I’m assisted by two people on the edit: Lisa Cooper and Josh Huffines. That means it’s complicated: I’ve decided to split the project into thirds, sending each of us with a manageable chuck of audio and video, and tasking each with importing each shoot into its own FCPX event, syncing the audio, and doing some very basic keywording of the data.
I discovered quickly that FCPX’s very cool audio syncing capability is only half useful in our task of syncing quantities of audio: it only works if you know which audio clip belongs with each video clip (I tried running it on more than two clips and it creates a monster). So we’re using DualEyes, the stand-alone audio syncing software from Singular Software. DualEyes works by creating a new audio file that is named with a combination of the video and audio clip names, and it places the new audio file into the video folder, ready for synchronization in FCPX. With the file named thusly, it’s a snap to sync each file using FCPX’s “synchronize clips” feature. However, it’s quite time-consuming: every single video and audio clip has to be touched manually.
I’ve run into a serious problem with DualEyes: it crashes whenever any of us select the “correct audio drift” option. Bruce at DualEyes has been extremely helpful in trying to resolve the problem we’re having, and he event gave me a new version of the software to try that supports multiple cores (and runs MUCH faster). However, as of now at least, it still crashes. The good news, though, is that the “correct audio drift” feature doesn’t seem to be necessary for our files, as I believe they all match (but I’m not sure about that, actually).
I headed out of town for the weekend, and naturally I wanted to take my work with me. However, I did not want to take my entire Drobo Pro with me, especially as it was in the process of doing some 14-hour data redundancy routine when I was preparing to leave Friday. So I copied off a chunk of the audio and the video files, put them onto my iMac’s internal hard drive, and hit the road.
I spent the weekend running DualEyes on audio and video files, and importing the results into FCPX events, where I linked them. Then I came home tonight, all ready to move the events from my local drive back to where they belong: on the Drobo Pro. It couldn’t be easier with FCPX: just Cmd-click on each of the events, the from the File menu, select Move Event. But this is where things started getting messy. First, it took forever to copy, which made me nervous: it shouldn’t actually be making copies of the files – I only ever want to reference the original files. But obviously when I made a copy of the data, then treated it in FCPX like the original, I was letting myself in for issues. In the old FCP 7, I would just delete the files I didn’t need, then the next time I started FCP, it would ask where the files were, and I’d hook up to the originals. I’m hoping that will work on this version as well, but I’ve heard it won’t. So I’m wondering how I’m going to sync to the originals. Maybe the “consolidate project media” item on the file menu? Or the “organize event files”? Both are not selectable while background tasks are running, so I’ll have to wait until tomorrow morning to see if that’s a solution.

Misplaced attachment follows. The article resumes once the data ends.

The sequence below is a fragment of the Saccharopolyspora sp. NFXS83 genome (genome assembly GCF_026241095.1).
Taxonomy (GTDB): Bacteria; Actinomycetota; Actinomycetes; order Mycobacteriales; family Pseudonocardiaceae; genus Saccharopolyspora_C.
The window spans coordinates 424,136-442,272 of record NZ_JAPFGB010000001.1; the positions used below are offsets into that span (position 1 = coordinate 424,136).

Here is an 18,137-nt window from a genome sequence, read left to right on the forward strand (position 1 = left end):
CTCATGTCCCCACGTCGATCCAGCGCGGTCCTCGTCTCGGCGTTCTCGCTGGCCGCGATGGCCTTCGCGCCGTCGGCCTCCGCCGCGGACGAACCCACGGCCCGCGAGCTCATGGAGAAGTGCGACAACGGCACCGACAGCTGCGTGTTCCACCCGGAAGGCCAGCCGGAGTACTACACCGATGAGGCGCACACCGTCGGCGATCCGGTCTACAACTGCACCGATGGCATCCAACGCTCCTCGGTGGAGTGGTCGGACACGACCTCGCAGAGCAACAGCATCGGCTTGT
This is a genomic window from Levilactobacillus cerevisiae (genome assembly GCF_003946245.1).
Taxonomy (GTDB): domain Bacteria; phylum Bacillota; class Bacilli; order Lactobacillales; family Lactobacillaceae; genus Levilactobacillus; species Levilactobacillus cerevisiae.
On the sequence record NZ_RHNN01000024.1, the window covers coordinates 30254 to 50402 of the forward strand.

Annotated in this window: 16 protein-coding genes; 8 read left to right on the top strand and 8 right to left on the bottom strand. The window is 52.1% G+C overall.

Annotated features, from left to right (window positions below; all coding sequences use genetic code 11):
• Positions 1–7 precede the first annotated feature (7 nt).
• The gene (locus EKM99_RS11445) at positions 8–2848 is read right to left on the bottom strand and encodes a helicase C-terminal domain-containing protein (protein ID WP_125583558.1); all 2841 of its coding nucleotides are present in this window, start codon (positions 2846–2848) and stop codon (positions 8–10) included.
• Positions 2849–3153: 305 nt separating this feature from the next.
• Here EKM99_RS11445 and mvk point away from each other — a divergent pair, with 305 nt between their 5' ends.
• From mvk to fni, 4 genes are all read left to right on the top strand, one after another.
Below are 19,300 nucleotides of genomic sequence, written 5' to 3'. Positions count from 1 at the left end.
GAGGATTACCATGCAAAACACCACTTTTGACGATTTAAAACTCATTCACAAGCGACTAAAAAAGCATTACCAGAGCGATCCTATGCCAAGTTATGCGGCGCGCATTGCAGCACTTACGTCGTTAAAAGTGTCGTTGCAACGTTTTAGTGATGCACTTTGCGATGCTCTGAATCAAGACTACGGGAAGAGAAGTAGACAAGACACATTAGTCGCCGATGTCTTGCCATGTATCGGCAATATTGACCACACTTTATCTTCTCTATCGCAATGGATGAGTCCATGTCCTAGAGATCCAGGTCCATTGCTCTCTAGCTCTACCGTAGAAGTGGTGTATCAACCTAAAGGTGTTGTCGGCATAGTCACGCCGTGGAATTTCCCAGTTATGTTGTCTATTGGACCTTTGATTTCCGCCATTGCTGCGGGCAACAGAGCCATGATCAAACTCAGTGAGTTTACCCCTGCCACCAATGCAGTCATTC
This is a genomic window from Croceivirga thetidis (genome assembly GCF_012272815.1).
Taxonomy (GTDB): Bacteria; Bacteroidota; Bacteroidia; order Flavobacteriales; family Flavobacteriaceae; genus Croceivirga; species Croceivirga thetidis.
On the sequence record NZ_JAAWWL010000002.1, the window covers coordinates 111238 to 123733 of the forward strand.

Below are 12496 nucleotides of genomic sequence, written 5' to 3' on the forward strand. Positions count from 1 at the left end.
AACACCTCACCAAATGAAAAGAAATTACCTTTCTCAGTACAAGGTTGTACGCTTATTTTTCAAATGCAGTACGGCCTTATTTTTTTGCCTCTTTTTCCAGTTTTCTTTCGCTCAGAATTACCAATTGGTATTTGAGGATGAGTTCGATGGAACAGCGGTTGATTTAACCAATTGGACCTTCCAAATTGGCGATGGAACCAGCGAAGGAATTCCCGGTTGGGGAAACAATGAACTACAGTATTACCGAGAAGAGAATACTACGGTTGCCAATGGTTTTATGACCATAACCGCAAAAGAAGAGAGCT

But if you think I’ve got many bad things to say about Final Cut X, you’re probably going to be disappointed. The tools blows doors off of the old version. It’s FAST. So fast, that I’m still in disbelief and the amount of waiting I never find myself doing. Huge rendering, transcoding, and file management tasks run in the background and have no perceptible impact on the work I’m doing. It’s almost unbelievable, and I love it. Another feature I’m gobsmacked about: the skimmer. It’s easy to underestimate this little wonder, but it makes my ability to sample vast amounts of footage quickly almost god like. But most of all, FCPX brings the fun back to editing. Instead of wrestling with my footage, I feel like I’m dancing with it.